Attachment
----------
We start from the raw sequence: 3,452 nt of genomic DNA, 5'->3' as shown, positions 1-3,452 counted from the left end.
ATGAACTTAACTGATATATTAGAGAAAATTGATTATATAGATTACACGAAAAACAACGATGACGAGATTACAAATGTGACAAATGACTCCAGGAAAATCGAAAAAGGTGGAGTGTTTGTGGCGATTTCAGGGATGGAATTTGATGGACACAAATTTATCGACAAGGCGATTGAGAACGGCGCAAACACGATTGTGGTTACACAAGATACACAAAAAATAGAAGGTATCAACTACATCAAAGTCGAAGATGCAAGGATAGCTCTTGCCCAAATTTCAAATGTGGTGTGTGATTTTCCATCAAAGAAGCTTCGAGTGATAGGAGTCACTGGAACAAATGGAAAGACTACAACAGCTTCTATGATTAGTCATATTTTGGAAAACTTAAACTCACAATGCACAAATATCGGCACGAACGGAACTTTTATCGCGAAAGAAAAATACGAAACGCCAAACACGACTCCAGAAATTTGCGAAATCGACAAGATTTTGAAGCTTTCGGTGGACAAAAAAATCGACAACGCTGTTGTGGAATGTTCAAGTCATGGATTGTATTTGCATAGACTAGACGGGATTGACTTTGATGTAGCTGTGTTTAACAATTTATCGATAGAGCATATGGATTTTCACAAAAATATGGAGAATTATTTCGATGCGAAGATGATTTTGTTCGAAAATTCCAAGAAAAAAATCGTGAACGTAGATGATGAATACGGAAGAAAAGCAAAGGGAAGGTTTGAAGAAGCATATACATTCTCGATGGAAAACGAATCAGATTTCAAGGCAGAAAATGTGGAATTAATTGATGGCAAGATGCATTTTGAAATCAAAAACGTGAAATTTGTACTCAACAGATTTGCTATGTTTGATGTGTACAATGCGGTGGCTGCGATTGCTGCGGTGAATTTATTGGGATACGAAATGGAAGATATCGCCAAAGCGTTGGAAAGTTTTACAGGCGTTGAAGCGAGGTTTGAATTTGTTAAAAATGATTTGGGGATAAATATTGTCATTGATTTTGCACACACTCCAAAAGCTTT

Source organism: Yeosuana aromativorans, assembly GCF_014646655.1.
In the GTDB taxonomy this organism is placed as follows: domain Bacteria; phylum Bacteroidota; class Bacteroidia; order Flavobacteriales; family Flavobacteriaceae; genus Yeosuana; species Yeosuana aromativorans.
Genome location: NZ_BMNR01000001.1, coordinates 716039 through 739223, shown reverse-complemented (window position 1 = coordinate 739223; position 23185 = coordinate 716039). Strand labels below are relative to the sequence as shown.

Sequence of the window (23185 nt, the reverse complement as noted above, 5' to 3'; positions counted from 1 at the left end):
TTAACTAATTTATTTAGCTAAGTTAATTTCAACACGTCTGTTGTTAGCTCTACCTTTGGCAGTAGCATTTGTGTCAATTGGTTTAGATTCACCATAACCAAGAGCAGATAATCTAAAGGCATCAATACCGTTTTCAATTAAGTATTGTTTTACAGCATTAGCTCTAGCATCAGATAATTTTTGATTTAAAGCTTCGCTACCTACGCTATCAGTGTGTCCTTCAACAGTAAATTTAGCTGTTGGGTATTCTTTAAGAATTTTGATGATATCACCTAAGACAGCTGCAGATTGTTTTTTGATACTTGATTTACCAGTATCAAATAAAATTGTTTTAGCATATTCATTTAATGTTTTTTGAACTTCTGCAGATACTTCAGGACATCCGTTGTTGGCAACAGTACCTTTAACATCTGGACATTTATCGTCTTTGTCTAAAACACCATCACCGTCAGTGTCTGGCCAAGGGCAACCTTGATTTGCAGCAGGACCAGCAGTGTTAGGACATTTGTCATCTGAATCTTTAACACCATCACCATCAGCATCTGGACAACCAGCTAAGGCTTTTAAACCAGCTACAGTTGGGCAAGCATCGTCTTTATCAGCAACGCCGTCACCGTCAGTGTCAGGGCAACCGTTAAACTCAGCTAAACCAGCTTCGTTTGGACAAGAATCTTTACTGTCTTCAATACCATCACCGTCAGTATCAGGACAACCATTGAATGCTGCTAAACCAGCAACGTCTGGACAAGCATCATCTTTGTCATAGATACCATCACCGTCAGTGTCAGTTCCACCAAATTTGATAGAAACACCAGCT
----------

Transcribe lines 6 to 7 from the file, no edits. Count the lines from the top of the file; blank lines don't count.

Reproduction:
Sequence of the window (23185 nt, the reverse complement as noted above, 5' to 3'; positions counted from 1 at the left end):
TTAACTAATTTATTTAGCTAAGTTAATTTCAACACGTCTGTTGTTAGCTCTACCTTTGGCAGTAGCATTTGTGTCAATTGGTTTAGATTCACCATAACCAAGAGCAGATAATCTAAAGGCATCAATACCGTTTTCAATTAAGTATTGTTTTACAGCATTAGCTCTAGCATCAGATAATTTTTGATTTAAAGCTTCGCTACCTACGCTATCAGTGTGTCCTTCAACAGTAAATTTAGCTGTTGGGTATTCTTTAAGAATTTTGATGATATCACCTAAGACAGCTGCAGATTGTTTTTTGATACTTGATTTACCAGTATCAAATAAAATTGTTTTAGCATATTCATTTAATGTTTTTTGAACTTCTGCAGATACTTCAGGACATCCGTTGTTGGCAACAGTACCTTTAACATCTGGACATTTATCGTCTTTGTCTAAAACACCATCACCGTCAGTGTCTGGCCAAGGGCAACCTTGATTTGCAGCAGGACCAGCAGTGTTAGGACATTTGTCATCTGAATCTTTAACACCATCACCATCAGCATCTGGACAACCAGCTAAGGCTTTTAAACCAGCTACAGTTGGGCAAGCATCGTCTTTATCAGCAACGCCGTCACCGTCAGTGTCAGGGCAACCGTTAAACTCAGCTAAACCAGCTTCGTTTGGACAAGAATCTTTACTGTCTTCAATACCATCACCGTCAGTATCAGGACAACCATTGAATGCTGCTAAACCAGCAACGTCTGGACAAGCATCATCTTTGTCATAGATACCATCACCGTCAGTGTCAGTTCCACCAAATTTGATAGAAACACCAGCT